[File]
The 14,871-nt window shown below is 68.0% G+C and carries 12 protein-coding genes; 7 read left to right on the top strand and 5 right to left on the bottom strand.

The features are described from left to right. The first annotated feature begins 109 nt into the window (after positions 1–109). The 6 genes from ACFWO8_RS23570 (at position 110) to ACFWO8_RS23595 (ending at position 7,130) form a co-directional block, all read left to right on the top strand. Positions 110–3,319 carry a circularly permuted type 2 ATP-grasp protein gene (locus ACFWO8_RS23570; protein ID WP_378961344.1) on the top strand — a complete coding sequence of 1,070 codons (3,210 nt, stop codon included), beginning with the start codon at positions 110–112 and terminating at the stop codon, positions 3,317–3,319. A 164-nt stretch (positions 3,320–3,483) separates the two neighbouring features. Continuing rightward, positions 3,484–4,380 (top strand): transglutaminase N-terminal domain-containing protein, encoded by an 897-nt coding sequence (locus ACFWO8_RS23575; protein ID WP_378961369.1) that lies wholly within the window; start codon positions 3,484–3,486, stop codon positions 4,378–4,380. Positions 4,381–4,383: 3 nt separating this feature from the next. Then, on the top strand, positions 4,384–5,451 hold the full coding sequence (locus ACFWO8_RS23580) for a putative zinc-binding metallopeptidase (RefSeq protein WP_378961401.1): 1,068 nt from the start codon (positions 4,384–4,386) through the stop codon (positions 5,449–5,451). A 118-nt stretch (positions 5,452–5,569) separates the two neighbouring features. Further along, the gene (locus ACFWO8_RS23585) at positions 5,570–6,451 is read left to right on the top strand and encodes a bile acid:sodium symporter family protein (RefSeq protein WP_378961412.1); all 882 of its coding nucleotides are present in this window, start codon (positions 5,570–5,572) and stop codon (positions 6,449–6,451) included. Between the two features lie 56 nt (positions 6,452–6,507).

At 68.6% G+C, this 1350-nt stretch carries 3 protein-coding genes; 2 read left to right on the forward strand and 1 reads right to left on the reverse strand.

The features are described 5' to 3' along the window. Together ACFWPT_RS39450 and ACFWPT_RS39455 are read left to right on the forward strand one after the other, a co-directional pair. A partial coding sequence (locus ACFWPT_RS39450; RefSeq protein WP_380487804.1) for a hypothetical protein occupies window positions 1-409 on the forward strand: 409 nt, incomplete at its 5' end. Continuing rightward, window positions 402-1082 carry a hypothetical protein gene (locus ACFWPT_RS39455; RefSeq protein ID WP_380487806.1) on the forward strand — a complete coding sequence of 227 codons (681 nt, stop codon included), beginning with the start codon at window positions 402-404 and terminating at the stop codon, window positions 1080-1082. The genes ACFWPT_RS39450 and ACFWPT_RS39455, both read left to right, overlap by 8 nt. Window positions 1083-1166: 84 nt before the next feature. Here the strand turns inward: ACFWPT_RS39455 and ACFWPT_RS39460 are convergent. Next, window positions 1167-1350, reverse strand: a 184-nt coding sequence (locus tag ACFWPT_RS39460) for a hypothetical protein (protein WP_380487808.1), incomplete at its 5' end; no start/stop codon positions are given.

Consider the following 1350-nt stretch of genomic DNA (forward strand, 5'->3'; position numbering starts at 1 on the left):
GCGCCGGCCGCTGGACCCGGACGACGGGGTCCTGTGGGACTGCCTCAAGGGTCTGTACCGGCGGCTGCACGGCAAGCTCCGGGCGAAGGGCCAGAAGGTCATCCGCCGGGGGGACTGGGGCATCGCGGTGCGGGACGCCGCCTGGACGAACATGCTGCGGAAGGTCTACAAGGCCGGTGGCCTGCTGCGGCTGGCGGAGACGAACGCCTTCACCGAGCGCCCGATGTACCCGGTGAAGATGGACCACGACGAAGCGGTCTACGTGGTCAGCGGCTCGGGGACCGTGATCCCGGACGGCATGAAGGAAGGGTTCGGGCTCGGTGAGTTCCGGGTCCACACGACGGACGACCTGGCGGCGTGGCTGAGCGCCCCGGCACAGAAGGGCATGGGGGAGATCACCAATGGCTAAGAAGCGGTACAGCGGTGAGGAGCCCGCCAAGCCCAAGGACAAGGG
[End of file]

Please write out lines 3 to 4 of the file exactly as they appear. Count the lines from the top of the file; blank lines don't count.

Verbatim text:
At 68.6% G+C, this 1350-nt stretch carries 3 protein-coding genes; 2 read left to right on the forward strand and 1 reads right to left on the reverse strand.

The features are described 5' to 3' along the window. Together ACFWPT_RS39450 and ACFWPT_RS39455 are read left to right on the forward strand one after the other, a co-directional pair. A partial coding sequence (locus ACFWPT_RS39450; RefSeq protein WP_380487804.1) for a hypothetical protein occupies window positions 1-409 on the forward strand: 409 nt, incomplete at its 5' end. Continuing rightward, window positions 402-1082 carry a hypothetical protein gene (locus ACFWPT_RS39455; RefSeq protein ID WP_380487806.1) on the forward strand — a complete coding sequence of 227 codons (681 nt, stop codon included), beginning with the start codon at window positions 402-404 and terminating at the stop codon, window positions 1080-1082. The genes ACFWPT_RS39450 and ACFWPT_RS39455, both read left to right, overlap by 8 nt. Window positions 1083-1166: 84 nt before the next feature. Here the strand turns inward: ACFWPT_RS39455 and ACFWPT_RS39460 are convergent. Next, window positions 1167-1350, reverse strand: a 184-nt coding sequence (locus tag ACFWPT_RS39460) for a hypothetical protein (protein WP_380487808.1), incomplete at its 5' end; no start/stop codon positions are given.